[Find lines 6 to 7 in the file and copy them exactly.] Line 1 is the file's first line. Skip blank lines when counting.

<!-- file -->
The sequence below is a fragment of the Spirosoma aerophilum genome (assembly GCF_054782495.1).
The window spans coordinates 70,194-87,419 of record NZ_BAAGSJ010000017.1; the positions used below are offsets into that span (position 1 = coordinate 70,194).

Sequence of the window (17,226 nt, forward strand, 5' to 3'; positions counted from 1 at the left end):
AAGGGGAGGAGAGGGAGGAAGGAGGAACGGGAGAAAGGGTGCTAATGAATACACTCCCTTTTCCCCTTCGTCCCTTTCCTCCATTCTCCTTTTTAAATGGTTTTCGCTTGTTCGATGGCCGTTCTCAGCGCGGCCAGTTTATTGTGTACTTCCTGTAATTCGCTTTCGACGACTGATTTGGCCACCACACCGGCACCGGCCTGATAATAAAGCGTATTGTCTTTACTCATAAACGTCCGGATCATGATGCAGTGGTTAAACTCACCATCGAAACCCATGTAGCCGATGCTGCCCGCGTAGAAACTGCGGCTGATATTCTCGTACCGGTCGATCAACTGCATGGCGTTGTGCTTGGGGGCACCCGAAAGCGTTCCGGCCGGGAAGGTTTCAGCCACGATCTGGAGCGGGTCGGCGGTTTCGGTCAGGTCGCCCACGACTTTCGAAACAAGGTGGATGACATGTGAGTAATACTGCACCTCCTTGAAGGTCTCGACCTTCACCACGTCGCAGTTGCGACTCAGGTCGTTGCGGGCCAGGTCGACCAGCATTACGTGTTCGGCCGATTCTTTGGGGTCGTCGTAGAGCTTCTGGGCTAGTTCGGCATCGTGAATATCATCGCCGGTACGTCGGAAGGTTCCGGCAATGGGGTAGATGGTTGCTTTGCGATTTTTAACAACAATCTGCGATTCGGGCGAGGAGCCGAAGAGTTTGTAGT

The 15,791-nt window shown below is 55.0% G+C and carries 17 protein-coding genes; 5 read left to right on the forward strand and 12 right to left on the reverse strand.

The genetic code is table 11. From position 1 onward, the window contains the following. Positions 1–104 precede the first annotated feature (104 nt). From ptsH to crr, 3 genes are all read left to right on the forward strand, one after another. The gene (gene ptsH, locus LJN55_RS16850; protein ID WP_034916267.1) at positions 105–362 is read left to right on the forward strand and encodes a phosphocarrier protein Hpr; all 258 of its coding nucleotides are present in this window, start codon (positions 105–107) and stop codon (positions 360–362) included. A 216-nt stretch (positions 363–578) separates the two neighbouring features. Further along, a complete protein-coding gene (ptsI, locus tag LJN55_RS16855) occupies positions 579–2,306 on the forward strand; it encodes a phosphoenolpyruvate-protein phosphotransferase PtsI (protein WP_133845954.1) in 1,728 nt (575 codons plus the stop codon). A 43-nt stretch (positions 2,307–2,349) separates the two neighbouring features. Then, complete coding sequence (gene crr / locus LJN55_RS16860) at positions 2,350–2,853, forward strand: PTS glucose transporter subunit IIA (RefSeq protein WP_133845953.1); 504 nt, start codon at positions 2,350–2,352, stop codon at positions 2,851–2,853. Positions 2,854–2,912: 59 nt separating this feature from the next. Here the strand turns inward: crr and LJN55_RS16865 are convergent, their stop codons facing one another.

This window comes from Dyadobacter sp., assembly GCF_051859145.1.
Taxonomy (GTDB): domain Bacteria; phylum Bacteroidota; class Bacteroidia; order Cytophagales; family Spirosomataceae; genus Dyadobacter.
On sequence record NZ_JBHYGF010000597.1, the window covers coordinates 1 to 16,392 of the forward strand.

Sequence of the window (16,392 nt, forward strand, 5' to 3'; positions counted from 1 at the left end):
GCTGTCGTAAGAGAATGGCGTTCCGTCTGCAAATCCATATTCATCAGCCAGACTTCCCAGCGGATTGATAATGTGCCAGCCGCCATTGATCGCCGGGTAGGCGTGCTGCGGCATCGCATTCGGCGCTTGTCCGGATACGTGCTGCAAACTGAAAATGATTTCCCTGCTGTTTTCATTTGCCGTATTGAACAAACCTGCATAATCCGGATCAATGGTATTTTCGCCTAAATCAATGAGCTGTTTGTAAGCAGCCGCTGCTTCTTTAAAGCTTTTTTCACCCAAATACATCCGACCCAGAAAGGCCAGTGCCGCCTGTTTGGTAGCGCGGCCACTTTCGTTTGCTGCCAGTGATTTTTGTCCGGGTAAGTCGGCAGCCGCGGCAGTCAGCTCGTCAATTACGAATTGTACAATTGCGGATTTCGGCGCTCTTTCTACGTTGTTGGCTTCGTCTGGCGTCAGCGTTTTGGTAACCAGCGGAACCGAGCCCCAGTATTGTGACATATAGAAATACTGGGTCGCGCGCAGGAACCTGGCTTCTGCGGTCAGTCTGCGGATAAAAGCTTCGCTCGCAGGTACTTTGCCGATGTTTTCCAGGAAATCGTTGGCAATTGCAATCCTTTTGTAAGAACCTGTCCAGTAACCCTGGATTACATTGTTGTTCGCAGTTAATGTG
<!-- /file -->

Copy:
The genetic code is table 11. From position 1 onward, the window contains the following. Positions 1–104 precede the first annotated feature (104 nt). From ptsH to crr, 3 genes are all read left to right on the forward strand, one after another. The gene (gene ptsH, locus LJN55_RS16850; protein ID WP_034916267.1) at positions 105–362 is read left to right on the forward strand and encodes a phosphocarrier protein Hpr; all 258 of its coding nucleotides are present in this window, start codon (positions 105–107) and stop codon (positions 360–362) included. A 216-nt stretch (positions 363–578) separates the two neighbouring features. Further along, a complete protein-coding gene (ptsI, locus tag LJN55_RS16855) occupies positions 579–2,306 on the forward strand; it encodes a phosphoenolpyruvate-protein phosphotransferase PtsI (protein WP_133845954.1) in 1,728 nt (575 codons plus the stop codon). A 43-nt stretch (positions 2,307–2,349) separates the two neighbouring features. Then, complete coding sequence (gene crr / locus LJN55_RS16860) at positions 2,350–2,853, forward strand: PTS glucose transporter subunit IIA (RefSeq protein WP_133845953.1); 504 nt, start codon at positions 2,350–2,352, stop codon at positions 2,851–2,853. Positions 2,854–2,912: 59 nt separating this feature from the next. Here the strand turns inward: crr and LJN55_RS16865 are convergent, their stop codons facing one another.

This window comes from Dyadobacter sp., assembly GCF_051859145.1.